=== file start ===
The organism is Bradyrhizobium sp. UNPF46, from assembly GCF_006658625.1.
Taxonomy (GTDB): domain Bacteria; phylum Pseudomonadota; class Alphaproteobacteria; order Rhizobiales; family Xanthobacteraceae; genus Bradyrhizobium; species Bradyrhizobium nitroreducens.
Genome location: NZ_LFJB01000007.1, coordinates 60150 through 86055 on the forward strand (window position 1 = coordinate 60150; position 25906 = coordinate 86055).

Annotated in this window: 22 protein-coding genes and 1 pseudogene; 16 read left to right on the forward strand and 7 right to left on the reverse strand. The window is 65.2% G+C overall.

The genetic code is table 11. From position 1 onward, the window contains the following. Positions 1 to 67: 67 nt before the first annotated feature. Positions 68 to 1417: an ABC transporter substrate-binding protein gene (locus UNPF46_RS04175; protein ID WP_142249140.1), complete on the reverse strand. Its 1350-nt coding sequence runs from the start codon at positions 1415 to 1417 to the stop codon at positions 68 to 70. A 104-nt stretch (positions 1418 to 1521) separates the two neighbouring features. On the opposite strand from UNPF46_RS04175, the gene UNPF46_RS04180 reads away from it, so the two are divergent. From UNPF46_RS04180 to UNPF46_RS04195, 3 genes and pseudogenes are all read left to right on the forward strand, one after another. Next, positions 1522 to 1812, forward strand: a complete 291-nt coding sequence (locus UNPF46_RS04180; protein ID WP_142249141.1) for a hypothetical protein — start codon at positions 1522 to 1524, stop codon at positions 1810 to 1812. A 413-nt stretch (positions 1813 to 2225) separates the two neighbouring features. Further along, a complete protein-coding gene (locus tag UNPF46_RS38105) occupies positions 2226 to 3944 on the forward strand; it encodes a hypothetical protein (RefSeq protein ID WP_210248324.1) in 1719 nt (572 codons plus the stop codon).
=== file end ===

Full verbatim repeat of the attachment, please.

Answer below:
The organism is Bradyrhizobium sp. UNPF46, from assembly GCF_006658625.1.
Taxonomy (GTDB): domain Bacteria; phylum Pseudomonadota; class Alphaproteobacteria; order Rhizobiales; family Xanthobacteraceae; genus Bradyrhizobium; species Bradyrhizobium nitroreducens.
Genome location: NZ_LFJB01000007.1, coordinates 60150 through 86055 on the forward strand (window position 1 = coordinate 60150; position 25906 = coordinate 86055).

Annotated in this window: 22 protein-coding genes and 1 pseudogene; 16 read left to right on the forward strand and 7 right to left on the reverse strand. The window is 65.2% G+C overall.

The genetic code is table 11. From position 1 onward, the window contains the following. Positions 1 to 67: 67 nt before the first annotated feature. Positions 68 to 1417: an ABC transporter substrate-binding protein gene (locus UNPF46_RS04175; protein ID WP_142249140.1), complete on the reverse strand. Its 1350-nt coding sequence runs from the start codon at positions 1415 to 1417 to the stop codon at positions 68 to 70. A 104-nt stretch (positions 1418 to 1521) separates the two neighbouring features. On the opposite strand from UNPF46_RS04175, the gene UNPF46_RS04180 reads away from it, so the two are divergent. From UNPF46_RS04180 to UNPF46_RS04195, 3 genes and pseudogenes are all read left to right on the forward strand, one after another. Next, positions 1522 to 1812, forward strand: a complete 291-nt coding sequence (locus UNPF46_RS04180; protein ID WP_142249141.1) for a hypothetical protein — start codon at positions 1522 to 1524, stop codon at positions 1810 to 1812. A 413-nt stretch (positions 1813 to 2225) separates the two neighbouring features. Further along, a complete protein-coding gene (locus tag UNPF46_RS38105) occupies positions 2226 to 3944 on the forward strand; it encodes a hypothetical protein (RefSeq protein ID WP_210248324.1) in 1719 nt (572 codons plus the stop codon).